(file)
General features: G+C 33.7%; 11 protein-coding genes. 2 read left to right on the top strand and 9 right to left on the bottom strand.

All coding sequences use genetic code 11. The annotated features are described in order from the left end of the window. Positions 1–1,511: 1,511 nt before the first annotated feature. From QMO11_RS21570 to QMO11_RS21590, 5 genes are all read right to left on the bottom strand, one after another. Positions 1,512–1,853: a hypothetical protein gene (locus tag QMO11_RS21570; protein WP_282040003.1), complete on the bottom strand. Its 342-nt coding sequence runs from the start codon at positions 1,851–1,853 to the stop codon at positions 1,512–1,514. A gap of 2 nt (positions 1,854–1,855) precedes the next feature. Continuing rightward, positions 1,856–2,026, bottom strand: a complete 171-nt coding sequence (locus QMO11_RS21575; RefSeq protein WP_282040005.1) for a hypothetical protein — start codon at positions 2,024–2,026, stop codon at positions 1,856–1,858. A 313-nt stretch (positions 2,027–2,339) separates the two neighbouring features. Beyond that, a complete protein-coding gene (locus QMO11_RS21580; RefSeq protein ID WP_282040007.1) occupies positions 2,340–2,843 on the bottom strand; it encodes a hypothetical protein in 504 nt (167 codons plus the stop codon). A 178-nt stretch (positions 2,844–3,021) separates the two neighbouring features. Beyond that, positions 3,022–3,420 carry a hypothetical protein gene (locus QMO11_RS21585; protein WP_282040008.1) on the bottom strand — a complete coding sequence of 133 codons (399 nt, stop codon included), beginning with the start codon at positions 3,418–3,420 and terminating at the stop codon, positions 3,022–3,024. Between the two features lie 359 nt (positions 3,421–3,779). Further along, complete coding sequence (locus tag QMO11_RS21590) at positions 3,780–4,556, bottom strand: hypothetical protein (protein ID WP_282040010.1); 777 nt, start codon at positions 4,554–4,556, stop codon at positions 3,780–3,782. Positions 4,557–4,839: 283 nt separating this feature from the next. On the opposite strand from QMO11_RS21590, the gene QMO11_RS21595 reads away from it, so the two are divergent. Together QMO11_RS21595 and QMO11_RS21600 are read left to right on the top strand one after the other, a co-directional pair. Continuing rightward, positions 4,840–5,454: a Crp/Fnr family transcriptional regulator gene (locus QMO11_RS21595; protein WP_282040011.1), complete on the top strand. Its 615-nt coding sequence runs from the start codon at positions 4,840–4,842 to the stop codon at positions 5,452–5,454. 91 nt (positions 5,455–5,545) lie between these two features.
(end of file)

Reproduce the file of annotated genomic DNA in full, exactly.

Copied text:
General features: G+C 33.7%; 11 protein-coding genes. 2 read left to right on the top strand and 9 right to left on the bottom strand.

All coding sequences use genetic code 11. The annotated features are described in order from the left end of the window. Positions 1–1,511: 1,511 nt before the first annotated feature. From QMO11_RS21570 to QMO11_RS21590, 5 genes are all read right to left on the bottom strand, one after another. Positions 1,512–1,853: a hypothetical protein gene (locus tag QMO11_RS21570; protein WP_282040003.1), complete on the bottom strand. Its 342-nt coding sequence runs from the start codon at positions 1,851–1,853 to the stop codon at positions 1,512–1,514. A gap of 2 nt (positions 1,854–1,855) precedes the next feature. Continuing rightward, positions 1,856–2,026, bottom strand: a complete 171-nt coding sequence (locus QMO11_RS21575; RefSeq protein WP_282040005.1) for a hypothetical protein — start codon at positions 2,024–2,026, stop codon at positions 1,856–1,858. A 313-nt stretch (positions 2,027–2,339) separates the two neighbouring features. Beyond that, a complete protein-coding gene (locus QMO11_RS21580; RefSeq protein ID WP_282040007.1) occupies positions 2,340–2,843 on the bottom strand; it encodes a hypothetical protein in 504 nt (167 codons plus the stop codon). A 178-nt stretch (positions 2,844–3,021) separates the two neighbouring features. Beyond that, positions 3,022–3,420 carry a hypothetical protein gene (locus QMO11_RS21585; protein WP_282040008.1) on the bottom strand — a complete coding sequence of 133 codons (399 nt, stop codon included), beginning with the start codon at positions 3,418–3,420 and terminating at the stop codon, positions 3,022–3,024. Between the two features lie 359 nt (positions 3,421–3,779). Further along, complete coding sequence (locus tag QMO11_RS21590) at positions 3,780–4,556, bottom strand: hypothetical protein (protein ID WP_282040010.1); 777 nt, start codon at positions 4,554–4,556, stop codon at positions 3,780–3,782. Positions 4,557–4,839: 283 nt separating this feature from the next. On the opposite strand from QMO11_RS21590, the gene QMO11_RS21595 reads away from it, so the two are divergent. Together QMO11_RS21595 and QMO11_RS21600 are read left to right on the top strand one after the other, a co-directional pair. Continuing rightward, positions 4,840–5,454: a Crp/Fnr family transcriptional regulator gene (locus QMO11_RS21595; protein WP_282040011.1), complete on the top strand. Its 615-nt coding sequence runs from the start codon at positions 4,840–4,842 to the stop codon at positions 5,452–5,454. 91 nt (positions 5,455–5,545) lie between these two features.